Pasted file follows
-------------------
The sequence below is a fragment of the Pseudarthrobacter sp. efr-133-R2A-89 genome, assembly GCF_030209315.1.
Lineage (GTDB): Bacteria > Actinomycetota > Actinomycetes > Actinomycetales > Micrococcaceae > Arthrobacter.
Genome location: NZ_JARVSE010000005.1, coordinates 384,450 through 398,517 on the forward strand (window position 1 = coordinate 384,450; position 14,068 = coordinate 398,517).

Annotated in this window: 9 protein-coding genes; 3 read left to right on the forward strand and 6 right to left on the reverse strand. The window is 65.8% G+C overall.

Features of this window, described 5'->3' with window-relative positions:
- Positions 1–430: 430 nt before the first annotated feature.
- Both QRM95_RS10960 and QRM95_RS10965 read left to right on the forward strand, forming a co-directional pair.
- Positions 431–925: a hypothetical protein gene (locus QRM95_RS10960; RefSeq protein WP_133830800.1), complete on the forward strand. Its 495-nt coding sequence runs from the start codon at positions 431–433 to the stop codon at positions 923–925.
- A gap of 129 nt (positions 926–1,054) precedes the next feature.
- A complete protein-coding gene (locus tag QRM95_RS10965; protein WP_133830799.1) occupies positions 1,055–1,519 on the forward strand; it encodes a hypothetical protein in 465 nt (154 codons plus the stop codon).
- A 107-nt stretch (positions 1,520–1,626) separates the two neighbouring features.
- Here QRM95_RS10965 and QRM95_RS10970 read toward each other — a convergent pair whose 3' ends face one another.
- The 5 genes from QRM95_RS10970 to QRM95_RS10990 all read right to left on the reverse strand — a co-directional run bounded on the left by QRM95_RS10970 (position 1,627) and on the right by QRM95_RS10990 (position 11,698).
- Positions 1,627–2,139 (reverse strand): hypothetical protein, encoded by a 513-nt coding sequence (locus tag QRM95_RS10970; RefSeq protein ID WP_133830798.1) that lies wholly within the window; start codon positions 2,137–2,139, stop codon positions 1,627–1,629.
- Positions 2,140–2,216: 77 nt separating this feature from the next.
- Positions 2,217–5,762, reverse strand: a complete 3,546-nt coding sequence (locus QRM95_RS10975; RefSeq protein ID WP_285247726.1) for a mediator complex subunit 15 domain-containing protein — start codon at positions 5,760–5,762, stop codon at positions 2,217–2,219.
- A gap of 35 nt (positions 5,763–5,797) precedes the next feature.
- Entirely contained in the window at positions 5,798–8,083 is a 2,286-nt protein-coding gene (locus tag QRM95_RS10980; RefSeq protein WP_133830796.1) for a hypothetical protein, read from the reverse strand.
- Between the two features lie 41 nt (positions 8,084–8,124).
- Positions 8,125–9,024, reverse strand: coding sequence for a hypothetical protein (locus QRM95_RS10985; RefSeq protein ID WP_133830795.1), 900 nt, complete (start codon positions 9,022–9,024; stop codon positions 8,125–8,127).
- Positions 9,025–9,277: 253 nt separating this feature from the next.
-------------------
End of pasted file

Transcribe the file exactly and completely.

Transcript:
The sequence below is a fragment of the Pseudarthrobacter sp. efr-133-R2A-89 genome, assembly GCF_030209315.1.
Lineage (GTDB): Bacteria > Actinomycetota > Actinomycetes > Actinomycetales > Micrococcaceae > Arthrobacter.
Genome location: NZ_JARVSE010000005.1, coordinates 384,450 through 398,517 on the forward strand (window position 1 = coordinate 384,450; position 14,068 = coordinate 398,517).

Annotated in this window: 9 protein-coding genes; 3 read left to right on the forward strand and 6 right to left on the reverse strand. The window is 65.8% G+C overall.

Features of this window, described 5'->3' with window-relative positions:
- Positions 1–430: 430 nt before the first annotated feature.
- Both QRM95_RS10960 and QRM95_RS10965 read left to right on the forward strand, forming a co-directional pair.
- Positions 431–925: a hypothetical protein gene (locus QRM95_RS10960; RefSeq protein WP_133830800.1), complete on the forward strand. Its 495-nt coding sequence runs from the start codon at positions 431–433 to the stop codon at positions 923–925.
- A gap of 129 nt (positions 926–1,054) precedes the next feature.
- A complete protein-coding gene (locus tag QRM95_RS10965; protein WP_133830799.1) occupies positions 1,055–1,519 on the forward strand; it encodes a hypothetical protein in 465 nt (154 codons plus the stop codon).
- A 107-nt stretch (positions 1,520–1,626) separates the two neighbouring features.
- Here QRM95_RS10965 and QRM95_RS10970 read toward each other — a convergent pair whose 3' ends face one another.
- The 5 genes from QRM95_RS10970 to QRM95_RS10990 all read right to left on the reverse strand — a co-directional run bounded on the left by QRM95_RS10970 (position 1,627) and on the right by QRM95_RS10990 (position 11,698).
- Positions 1,627–2,139 (reverse strand): hypothetical protein, encoded by a 513-nt coding sequence (locus tag QRM95_RS10970; RefSeq protein ID WP_133830798.1) that lies wholly within the window; start codon positions 2,137–2,139, stop codon positions 1,627–1,629.
- Positions 2,140–2,216: 77 nt separating this feature from the next.
- Positions 2,217–5,762, reverse strand: a complete 3,546-nt coding sequence (locus QRM95_RS10975; RefSeq protein ID WP_285247726.1) for a mediator complex subunit 15 domain-containing protein — start codon at positions 5,760–5,762, stop codon at positions 2,217–2,219.
- A gap of 35 nt (positions 5,763–5,797) precedes the next feature.
- Entirely contained in the window at positions 5,798–8,083 is a 2,286-nt protein-coding gene (locus tag QRM95_RS10980; RefSeq protein WP_133830796.1) for a hypothetical protein, read from the reverse strand.
- Between the two features lie 41 nt (positions 8,084–8,124).
- Positions 8,125–9,024, reverse strand: coding sequence for a hypothetical protein (locus QRM95_RS10985; RefSeq protein ID WP_133830795.1), 900 nt, complete (start codon positions 9,022–9,024; stop codon positions 8,125–8,127).
- Positions 9,025–9,277: 253 nt separating this feature from the next.